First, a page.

The lady from the Elephant House
MAKING 'EM LAUGH
FACE, the figure are widely known. The hair is rust-red, worn in two sausage
coils over the brow, and she has been providing laughs on the screen with nearly
every comedian - you can mention.
The lady describes herself as "a fat old bag, with a soppy face, a load
of cheek and the language of a billingsgate fishwife" she laughs with the
tones of a croaking frog, and is one of the most lovable characters I've ever
When she appeared in Blackpool recently for a season of the Arthur Haynes show,
she was overwhelmed by affectionate women fans of 50-plus who came up to her,
hugged her and said she was "proper grand."
Rita Webb character actress lives in a small terraced house in London's Notting
"It's a rum area, but they know me here, and I feel at home."
She piloted photographer Peter Abbey and I through the front door and plonked
us down in the kitchen, before a huge plate of sandwiches, cups of tea and two
The Rita Webb show took the air.
She's twice as colourful offstage as any comedian she acts with; Cockney honour
rolls out of her.
The interview in one sense fell down flat. She just talked, I just laughed,
And Peter was under strict orders to "stop that bloomin' camera and get
some food down yer."
The only interval came with a phone call from a TV wardrobe girl asking for
Rita's measurements. Out came the tape and yours truly was enlisted to navigate
slowly round a 48-40-49 packed comfily on to a frame of just 4ft. 10in, currently
weighing nearly 14 stone.
I read the taped results to be greeted by hoots of laughter:
"I once tried a slimming diet, but the doctor I went
to chucked me out after only a week, as a lost cause!"
"Do you know, people in this neighbourhood used to call this the elephant
house." She continued . . . apropos of something completely different
. . ."Jeffy - my hubby - and I used to have a large China elephant in
the window and the children simply adored it. But then my cat jumped at it,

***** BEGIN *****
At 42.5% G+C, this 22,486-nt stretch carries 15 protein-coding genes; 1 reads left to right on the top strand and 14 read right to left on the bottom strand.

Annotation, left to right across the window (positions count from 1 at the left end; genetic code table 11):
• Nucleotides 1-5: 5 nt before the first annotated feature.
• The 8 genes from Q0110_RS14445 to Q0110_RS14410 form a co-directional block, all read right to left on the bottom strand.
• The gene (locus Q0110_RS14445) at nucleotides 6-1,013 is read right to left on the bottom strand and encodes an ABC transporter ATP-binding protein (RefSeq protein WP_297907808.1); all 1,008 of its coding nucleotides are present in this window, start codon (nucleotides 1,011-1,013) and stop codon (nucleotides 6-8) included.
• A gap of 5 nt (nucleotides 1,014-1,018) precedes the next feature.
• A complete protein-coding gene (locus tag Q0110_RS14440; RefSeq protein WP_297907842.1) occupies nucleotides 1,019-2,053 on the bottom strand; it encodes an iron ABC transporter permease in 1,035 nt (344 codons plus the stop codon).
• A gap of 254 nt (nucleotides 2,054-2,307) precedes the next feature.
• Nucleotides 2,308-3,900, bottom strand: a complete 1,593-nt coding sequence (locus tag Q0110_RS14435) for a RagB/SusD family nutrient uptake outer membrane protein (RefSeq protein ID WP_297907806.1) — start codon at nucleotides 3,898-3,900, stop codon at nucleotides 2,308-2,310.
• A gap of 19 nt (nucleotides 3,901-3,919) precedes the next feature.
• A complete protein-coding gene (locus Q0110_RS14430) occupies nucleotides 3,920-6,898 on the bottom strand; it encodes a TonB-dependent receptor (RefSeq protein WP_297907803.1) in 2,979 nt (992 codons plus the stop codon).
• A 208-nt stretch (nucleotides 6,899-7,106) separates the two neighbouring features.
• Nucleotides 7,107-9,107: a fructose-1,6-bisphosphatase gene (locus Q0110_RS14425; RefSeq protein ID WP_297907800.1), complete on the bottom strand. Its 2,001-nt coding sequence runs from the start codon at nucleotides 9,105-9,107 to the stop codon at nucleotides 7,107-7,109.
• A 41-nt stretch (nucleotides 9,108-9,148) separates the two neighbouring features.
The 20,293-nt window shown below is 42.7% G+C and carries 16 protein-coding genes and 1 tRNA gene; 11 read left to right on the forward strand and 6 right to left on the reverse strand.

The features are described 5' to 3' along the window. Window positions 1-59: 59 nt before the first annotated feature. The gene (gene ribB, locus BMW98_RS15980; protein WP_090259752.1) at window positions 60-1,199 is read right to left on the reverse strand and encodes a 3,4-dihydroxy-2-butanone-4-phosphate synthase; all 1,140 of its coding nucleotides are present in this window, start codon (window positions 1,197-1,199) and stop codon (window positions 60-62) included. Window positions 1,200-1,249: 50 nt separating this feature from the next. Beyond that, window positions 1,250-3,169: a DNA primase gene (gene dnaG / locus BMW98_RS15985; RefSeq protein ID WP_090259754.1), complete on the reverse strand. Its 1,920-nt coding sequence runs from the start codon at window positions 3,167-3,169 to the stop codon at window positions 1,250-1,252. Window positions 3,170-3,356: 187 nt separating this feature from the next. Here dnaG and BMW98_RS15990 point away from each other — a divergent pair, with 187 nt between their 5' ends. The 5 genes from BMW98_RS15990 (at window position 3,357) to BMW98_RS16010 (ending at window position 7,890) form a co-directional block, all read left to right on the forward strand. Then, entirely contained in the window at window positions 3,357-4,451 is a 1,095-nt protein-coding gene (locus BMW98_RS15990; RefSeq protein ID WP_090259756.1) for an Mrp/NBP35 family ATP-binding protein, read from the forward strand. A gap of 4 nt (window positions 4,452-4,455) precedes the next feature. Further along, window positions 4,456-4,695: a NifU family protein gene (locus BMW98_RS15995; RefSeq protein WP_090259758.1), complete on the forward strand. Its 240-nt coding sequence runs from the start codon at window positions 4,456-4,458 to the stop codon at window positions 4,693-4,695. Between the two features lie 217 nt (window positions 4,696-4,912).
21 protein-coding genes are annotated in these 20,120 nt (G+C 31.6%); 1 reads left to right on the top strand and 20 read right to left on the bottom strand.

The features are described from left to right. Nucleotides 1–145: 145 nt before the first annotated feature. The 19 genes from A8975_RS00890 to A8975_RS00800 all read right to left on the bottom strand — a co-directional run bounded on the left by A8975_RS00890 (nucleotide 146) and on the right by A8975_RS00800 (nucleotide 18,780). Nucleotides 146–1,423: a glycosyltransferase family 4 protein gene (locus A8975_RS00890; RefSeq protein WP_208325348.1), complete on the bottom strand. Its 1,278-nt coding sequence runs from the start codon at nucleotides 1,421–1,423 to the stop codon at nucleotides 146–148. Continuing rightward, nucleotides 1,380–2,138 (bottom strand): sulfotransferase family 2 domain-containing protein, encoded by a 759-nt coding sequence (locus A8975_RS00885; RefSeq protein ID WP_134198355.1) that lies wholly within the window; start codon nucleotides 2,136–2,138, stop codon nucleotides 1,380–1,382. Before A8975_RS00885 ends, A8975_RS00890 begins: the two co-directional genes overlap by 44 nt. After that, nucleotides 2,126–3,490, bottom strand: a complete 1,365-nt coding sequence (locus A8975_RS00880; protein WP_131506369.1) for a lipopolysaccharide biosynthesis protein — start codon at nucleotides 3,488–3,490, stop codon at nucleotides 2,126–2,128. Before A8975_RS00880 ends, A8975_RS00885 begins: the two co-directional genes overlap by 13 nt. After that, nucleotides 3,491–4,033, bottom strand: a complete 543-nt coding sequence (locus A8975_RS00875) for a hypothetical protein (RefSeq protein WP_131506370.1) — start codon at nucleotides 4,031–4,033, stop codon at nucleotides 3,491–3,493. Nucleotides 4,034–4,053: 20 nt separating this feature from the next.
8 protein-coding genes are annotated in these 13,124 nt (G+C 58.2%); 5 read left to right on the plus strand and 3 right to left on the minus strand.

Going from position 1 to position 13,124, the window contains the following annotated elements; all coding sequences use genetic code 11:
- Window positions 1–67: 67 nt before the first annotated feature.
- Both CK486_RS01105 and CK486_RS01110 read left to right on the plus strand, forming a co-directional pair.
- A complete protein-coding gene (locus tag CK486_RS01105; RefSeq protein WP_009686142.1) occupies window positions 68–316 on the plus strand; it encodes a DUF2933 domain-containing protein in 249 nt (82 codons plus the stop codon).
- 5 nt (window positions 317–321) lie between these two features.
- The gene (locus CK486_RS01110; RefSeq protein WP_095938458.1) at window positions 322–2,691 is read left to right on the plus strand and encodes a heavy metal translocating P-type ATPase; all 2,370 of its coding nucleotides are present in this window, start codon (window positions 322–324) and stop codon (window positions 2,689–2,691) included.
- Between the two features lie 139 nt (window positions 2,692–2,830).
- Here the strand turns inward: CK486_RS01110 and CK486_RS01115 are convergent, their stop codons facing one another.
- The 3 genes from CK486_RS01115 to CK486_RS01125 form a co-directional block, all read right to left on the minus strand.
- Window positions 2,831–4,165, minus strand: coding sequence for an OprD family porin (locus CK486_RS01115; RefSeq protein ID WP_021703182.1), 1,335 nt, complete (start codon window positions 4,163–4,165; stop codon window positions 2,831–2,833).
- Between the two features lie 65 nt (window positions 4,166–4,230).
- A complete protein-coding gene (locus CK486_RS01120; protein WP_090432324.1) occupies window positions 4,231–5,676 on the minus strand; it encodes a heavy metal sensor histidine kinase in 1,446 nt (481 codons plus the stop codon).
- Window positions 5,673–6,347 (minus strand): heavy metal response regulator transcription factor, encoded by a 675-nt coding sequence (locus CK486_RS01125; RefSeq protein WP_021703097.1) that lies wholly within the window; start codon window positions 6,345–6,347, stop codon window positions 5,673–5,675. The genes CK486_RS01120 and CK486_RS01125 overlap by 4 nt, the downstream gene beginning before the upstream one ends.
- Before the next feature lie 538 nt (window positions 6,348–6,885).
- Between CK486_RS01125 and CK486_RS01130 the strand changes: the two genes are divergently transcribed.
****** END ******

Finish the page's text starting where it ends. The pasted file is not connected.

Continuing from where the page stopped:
knocked it over and it broke.
"soon we'll be putting up our Christmas tree with lights on. We leave
the curtains open so that everyone can see.
"There are two old ladies living opposite who wait for it every-one of
em's nearly 90-and it would break their hearts if one year, the tree wasn't
"I'm not a religious person myself you know, but I believe in doing to
others as you would be done by, each Christmas I give a bit of something to
a Jewish charity-and the C of E - in memory of my father-then I think I can't
leave the Catholics out in the cold and give 'em something too.
"My entire earnings for Christmas week go to charity, and if I'm ever
not working them, then it's the week's after.
"I've a lot to be thankful
for you see. Half of my life revolves round my work, which
I love, and of which thank goodness, I always have plenty.
"The other half is centred on my hubby, Jeff, he used to be a banjo player
in the Black and White Minstrel show. And was also in variety music hall.
But now he teaches music at a school.
"He's a sweet, unselfish man and we're still very much in love, mind
you he's got more talent than I have.
, if only he pushed himself.
"He invented and patented the first organ-guitar in this country.
"But I'm the one with all the cheek. After the war when I decided to
take up acting again, I wrote to the head of the BBC telly and said they could
do with one or two REAL actresses, instead of the stuff I'd been seeing lately.
"I was given an audition for Ally Pally and signed on for a fee of seven
guineas with one guinea rehersal fee. But this part led to others, people
started to recommend me for character parts, and I've never lacked work since
"I ran away from home at the age of 14 and because I looked 18 I managed
to get a job as a chorus girl for 35 bob a week. In those days my family thought
the theatre was quiet shocking, nearly as bad as being on the streets, and
they set out to haul me back home.
"After two months they found me and brought me back, But I was still
dreadfully restless, so at 15 I got married to a young chemist, seven years
older than me, and left home that way instead, Later we were divorced. When
I met Jeffy I was much older and much wiser, and we've been happy ever after."
Post Saturday 12th November 1966